Meridian's strategic position at a major railroad junction made it the home of a Confederate arsenal, military hospital, and prisoner-of-war stockade, as well as the headquarters for a number of state offices. The disastrous Chunky Creek Train Wreck of 1863 happened 30 miles from Meridian, when the train was en route to the Vicksburg battle. After the Vicksburg campaign, Sherman's Union forces turned eastward. In February 1864, his army reached Meridian, where they destroyed the railroads and burned much of the area to the ground. After completing this task, Sherman is reputed to have said, "Meridian no longer exists."
A makeshift shipyard was established on the Yazoo River at Yazoo City after the Confederate loss of New Orleans. The shipyard was destroyed by Union forces in 1863. Then, Yazoo City fell back into Confederate hands. Union forces retook the city the following year and burned most of the buildings in the city.
- Skirmish at Aberdeen
- Battle of Big Black River Bridge
- Battle of Booneville
- Battle of Brice's Cross Roads
- Battle of Champion Hill
- Battle of Chickasaw Bayou
- Siege of Corinth
- Battle of Corinth
- Battle of Grand Gulf
- Battle of Iuka
- Battle of Jackson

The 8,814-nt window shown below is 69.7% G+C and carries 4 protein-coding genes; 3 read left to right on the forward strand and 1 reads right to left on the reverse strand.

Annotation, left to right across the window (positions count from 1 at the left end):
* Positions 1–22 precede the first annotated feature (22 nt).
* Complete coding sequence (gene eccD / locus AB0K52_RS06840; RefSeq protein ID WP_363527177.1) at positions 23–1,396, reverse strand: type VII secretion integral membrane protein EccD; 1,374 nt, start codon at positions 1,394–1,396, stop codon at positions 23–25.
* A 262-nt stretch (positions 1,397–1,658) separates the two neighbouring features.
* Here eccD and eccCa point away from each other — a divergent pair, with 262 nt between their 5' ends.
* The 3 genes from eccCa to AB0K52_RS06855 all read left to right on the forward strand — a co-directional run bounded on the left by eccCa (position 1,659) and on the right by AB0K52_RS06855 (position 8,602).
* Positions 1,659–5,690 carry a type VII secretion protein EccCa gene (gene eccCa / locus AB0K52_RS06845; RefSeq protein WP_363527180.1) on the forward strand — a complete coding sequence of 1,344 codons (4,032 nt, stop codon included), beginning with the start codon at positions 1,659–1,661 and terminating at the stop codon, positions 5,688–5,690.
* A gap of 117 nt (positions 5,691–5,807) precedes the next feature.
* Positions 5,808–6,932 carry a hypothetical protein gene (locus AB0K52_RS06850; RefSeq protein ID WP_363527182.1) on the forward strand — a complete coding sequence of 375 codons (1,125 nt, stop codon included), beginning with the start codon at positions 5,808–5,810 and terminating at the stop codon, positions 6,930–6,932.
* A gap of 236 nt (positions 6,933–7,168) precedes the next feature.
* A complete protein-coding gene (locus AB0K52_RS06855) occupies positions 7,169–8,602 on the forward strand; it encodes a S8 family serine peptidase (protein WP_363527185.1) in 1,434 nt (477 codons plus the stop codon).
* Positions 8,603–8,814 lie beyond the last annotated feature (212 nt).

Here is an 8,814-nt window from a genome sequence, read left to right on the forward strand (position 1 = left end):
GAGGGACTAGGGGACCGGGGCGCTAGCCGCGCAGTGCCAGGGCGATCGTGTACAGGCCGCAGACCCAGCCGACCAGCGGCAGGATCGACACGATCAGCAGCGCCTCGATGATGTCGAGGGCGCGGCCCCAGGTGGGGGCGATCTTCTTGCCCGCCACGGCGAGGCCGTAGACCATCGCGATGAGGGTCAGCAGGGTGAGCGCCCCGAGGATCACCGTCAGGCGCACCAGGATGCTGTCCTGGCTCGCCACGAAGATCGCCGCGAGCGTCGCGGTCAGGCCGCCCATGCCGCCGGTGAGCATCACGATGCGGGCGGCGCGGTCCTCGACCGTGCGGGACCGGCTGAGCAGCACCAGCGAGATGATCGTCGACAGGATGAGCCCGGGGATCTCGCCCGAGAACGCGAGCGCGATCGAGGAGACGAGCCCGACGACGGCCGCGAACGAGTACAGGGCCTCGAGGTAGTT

- Battle of Meridian
- Battle of Okolona
- Battle of Port Gibson
- Battle of Raymond
- Battle of Snyder's Bluff
- Battle of Tupelo
- Siege of Vicksburg
- burning of Seminary
- Confederate States of America - animated map of state secession and confederacy
- Mississippi Civil War Confederate Units
- Mississippi Secession Ordinance
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- "American President:Abraham Lincoln:Campaigns and Elections". Miller Center of Public Affairs, University of Virginia. Retrieved 2009-04-22.
"Mississippi Free Trader". Mississippi Free Trader. Mississippi: Mississippi Free Trader. August 28, 1857. Retrieved September 12, 2015.
The slavery controversy in the United States presents a case of the most violent antagonism of interests and opinions. No persuaions, no entreaties or appeals, can allay the fierce contention between the two mutually repulsive elements of our system.
- "A Declaration of the Immediate Causes which Induce and Justify the Secession of the State of Mississippi from the Federal Union".
- Anderson, Fulton (1861). "Speech of Fulton Anderson to the Virginia Convention". Civil War Causes. Archived from the original on July 25, 2011. Retrieved July 25, 2011.
- Rhea, Gordon (January 2011). "Why Non-Slaveholding Southeners Fought". Address to the Charleston Library Society. Civil War Trust. Archived from the original on March 21, 2011. Retrieved August 2, 2015.
- University of Virginia Library Historical Census Browser
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- Dew, Charles B. Apostles of Disunion. p. 62. Retrieved March 27, 2016.
- Victoria E. Bynum, The Free State of Jones: Mississippi's Longest Civil War (2003).
- Mississippi Soldiers in the Civil War Archived August 19, 2007, at the Wayback Machine.
- Larry M. Logue, "Who joined the Confederate army? Soldiers, civilians, and communities in Mississippi." Journal of social history (1993): 611-623.
- Ira Berlin et al., eds, Freedom: A Documentary History of Emancipation 1861–1867, Vol. 1: The Destruction of Slavery (Cambridge, UK: Cambridge University Press, 1985), p. 260